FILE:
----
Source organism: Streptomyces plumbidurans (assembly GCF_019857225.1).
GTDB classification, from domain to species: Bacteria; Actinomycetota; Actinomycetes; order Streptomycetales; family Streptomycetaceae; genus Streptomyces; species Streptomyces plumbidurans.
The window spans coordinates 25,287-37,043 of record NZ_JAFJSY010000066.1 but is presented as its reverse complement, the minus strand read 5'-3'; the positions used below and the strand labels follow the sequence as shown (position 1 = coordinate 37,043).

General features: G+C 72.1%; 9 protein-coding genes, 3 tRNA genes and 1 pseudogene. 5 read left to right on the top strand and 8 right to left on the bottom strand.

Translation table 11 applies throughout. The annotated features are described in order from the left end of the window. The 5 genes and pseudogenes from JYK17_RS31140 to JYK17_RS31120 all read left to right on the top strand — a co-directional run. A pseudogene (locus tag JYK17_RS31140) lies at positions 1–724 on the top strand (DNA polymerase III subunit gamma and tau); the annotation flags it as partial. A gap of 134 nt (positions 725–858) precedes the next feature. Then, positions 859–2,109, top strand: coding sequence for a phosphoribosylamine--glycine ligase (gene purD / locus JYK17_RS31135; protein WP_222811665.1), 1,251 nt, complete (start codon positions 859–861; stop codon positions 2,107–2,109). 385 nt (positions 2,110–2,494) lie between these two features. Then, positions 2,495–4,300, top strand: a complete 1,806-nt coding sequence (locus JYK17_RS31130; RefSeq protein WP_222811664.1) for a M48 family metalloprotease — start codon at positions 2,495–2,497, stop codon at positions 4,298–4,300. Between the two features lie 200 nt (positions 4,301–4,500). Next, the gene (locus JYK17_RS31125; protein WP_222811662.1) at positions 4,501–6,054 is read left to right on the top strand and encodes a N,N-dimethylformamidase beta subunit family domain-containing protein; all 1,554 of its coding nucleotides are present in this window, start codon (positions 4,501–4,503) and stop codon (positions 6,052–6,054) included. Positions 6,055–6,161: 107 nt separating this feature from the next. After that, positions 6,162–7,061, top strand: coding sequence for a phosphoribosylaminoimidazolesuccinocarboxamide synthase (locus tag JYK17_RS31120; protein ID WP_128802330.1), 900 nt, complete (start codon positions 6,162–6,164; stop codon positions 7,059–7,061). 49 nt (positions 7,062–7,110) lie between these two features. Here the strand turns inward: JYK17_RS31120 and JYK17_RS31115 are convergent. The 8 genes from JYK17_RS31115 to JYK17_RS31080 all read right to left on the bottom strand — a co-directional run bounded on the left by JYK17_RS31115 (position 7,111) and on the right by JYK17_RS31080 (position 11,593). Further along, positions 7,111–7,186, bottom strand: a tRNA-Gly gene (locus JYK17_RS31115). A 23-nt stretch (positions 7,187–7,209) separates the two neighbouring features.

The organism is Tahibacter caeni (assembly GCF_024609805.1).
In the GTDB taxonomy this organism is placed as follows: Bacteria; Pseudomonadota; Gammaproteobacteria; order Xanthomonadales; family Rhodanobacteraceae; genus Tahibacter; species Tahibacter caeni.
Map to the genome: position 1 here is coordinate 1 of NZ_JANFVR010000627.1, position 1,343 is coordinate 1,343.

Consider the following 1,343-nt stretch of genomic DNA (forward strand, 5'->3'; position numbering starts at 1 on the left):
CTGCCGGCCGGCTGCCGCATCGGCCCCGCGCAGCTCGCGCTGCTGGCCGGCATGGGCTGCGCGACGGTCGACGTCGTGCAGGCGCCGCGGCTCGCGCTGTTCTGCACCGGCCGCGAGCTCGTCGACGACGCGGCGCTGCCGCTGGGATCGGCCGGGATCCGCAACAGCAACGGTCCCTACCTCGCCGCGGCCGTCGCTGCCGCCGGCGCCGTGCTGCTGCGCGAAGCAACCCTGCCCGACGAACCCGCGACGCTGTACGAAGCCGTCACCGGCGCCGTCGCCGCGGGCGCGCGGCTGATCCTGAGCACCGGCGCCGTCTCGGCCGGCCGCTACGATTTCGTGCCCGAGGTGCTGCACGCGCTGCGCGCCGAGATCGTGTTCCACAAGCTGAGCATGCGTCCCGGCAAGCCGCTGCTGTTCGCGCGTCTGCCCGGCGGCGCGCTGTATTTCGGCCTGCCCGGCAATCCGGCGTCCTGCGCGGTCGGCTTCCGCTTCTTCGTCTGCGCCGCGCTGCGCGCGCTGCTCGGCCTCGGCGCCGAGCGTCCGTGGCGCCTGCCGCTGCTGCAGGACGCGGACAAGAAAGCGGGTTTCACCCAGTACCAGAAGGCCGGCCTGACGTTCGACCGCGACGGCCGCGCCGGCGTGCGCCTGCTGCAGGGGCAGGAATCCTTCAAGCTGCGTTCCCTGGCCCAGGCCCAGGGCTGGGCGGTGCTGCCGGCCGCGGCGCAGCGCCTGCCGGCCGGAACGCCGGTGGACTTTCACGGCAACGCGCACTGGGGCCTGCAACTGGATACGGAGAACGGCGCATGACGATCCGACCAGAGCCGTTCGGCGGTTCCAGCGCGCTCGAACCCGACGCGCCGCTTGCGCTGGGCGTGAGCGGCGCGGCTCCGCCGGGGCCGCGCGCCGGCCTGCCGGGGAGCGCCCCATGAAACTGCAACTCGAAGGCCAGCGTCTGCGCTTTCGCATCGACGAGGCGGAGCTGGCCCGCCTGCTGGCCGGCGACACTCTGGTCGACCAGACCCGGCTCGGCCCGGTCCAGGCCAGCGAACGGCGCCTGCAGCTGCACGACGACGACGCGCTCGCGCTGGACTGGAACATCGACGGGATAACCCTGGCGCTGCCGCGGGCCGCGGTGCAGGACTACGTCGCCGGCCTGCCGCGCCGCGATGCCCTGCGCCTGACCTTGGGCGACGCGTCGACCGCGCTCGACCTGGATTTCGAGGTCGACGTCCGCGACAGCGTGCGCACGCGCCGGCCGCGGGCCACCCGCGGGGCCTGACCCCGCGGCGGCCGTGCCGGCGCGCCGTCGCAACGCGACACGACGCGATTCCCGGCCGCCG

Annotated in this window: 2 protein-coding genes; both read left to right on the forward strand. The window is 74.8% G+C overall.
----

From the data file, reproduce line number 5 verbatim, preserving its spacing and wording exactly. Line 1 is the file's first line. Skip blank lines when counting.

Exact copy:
Translation table 11 applies throughout. The annotated features are described in order from the left end of the window. The 5 genes and pseudogenes from JYK17_RS31140 to JYK17_RS31120 all read left to right on the top strand — a co-directional run. A pseudogene (locus tag JYK17_RS31140) lies at positions 1–724 on the top strand (DNA polymerase III subunit gamma and tau); the annotation flags it as partial. A gap of 134 nt (positions 725–858) precedes the next feature. Then, positions 859–2,109, top strand: coding sequence for a phosphoribosylamine--glycine ligase (gene purD / locus JYK17_RS31135; protein WP_222811665.1), 1,251 nt, complete (start codon positions 859–861; stop codon positions 2,107–2,109). 385 nt (positions 2,110–2,494) lie between these two features. Then, positions 2,495–4,300, top strand: a complete 1,806-nt coding sequence (locus JYK17_RS31130; RefSeq protein WP_222811664.1) for a M48 family metalloprotease — start codon at positions 2,495–2,497, stop codon at positions 4,298–4,300. Between the two features lie 200 nt (positions 4,301–4,500). Next, the gene (locus JYK17_RS31125; protein WP_222811662.1) at positions 4,501–6,054 is read left to right on the top strand and encodes a N,N-dimethylformamidase beta subunit family domain-containing protein; all 1,554 of its coding nucleotides are present in this window, start codon (positions 4,501–4,503) and stop codon (positions 6,052–6,054) included. Positions 6,055–6,161: 107 nt separating this feature from the next. After that, positions 6,162–7,061, top strand: coding sequence for a phosphoribosylaminoimidazolesuccinocarboxamide synthase (locus tag JYK17_RS31120; protein ID WP_128802330.1), 900 nt, complete (start codon positions 6,162–6,164; stop codon positions 7,059–7,061). 49 nt (positions 7,062–7,110) lie between these two features. Here the strand turns inward: JYK17_RS31120 and JYK17_RS31115 are convergent. The 8 genes from JYK17_RS31115 to JYK17_RS31080 all read right to left on the bottom strand — a co-directional run bounded on the left by JYK17_RS31115 (position 7,111) and on the right by JYK17_RS31080 (position 11,593). Further along, positions 7,111–7,186, bottom strand: a tRNA-Gly gene (locus JYK17_RS31115). A 23-nt stretch (positions 7,187–7,209) separates the two neighbouring features.